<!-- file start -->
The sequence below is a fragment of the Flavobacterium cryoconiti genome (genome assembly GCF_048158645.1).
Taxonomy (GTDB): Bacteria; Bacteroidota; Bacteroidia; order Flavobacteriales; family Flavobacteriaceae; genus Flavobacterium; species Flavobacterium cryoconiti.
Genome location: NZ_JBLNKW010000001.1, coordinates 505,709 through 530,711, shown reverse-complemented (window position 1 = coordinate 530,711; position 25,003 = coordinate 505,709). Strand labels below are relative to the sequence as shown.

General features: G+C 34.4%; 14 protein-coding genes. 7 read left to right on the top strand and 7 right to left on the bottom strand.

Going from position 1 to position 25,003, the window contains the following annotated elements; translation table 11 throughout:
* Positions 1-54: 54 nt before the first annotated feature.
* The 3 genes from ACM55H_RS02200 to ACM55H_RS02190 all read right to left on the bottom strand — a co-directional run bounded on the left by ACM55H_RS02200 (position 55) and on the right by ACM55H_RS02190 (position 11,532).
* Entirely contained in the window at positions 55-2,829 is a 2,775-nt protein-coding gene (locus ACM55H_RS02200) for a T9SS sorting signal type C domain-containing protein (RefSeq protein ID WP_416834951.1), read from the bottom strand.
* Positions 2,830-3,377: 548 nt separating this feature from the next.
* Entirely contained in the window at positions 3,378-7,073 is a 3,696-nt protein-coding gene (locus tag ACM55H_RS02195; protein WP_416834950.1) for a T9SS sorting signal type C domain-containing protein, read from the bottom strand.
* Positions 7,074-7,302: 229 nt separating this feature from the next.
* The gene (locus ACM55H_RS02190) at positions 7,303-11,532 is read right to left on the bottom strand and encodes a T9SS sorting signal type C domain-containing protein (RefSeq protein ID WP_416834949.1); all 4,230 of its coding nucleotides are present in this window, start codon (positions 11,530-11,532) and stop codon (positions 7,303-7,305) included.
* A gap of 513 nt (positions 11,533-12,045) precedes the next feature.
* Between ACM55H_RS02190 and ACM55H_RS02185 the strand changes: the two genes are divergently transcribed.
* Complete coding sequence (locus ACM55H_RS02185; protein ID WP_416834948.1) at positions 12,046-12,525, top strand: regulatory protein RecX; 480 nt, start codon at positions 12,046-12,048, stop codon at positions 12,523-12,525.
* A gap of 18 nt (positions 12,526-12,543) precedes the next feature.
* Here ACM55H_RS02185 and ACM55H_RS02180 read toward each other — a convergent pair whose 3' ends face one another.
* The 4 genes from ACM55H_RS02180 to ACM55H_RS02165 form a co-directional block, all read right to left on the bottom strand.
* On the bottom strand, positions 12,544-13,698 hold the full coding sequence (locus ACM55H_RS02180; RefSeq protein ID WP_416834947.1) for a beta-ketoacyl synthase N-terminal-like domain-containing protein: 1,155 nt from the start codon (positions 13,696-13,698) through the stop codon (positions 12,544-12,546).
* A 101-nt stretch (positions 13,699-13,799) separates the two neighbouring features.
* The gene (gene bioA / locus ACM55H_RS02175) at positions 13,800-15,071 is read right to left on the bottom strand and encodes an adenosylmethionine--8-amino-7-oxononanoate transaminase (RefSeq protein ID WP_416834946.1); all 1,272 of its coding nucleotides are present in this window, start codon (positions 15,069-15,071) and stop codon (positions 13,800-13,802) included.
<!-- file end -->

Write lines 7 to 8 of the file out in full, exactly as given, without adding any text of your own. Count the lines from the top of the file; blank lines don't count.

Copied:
* The 3 genes from ACM55H_RS02200 to ACM55H_RS02190 all read right to left on the bottom strand — a co-directional run bounded on the left by ACM55H_RS02200 (position 55) and on the right by ACM55H_RS02190 (position 11,532).
* Entirely contained in the window at positions 55-2,829 is a 2,775-nt protein-coding gene (locus ACM55H_RS02200) for a T9SS sorting signal type C domain-containing protein (RefSeq protein ID WP_416834951.1), read from the bottom strand.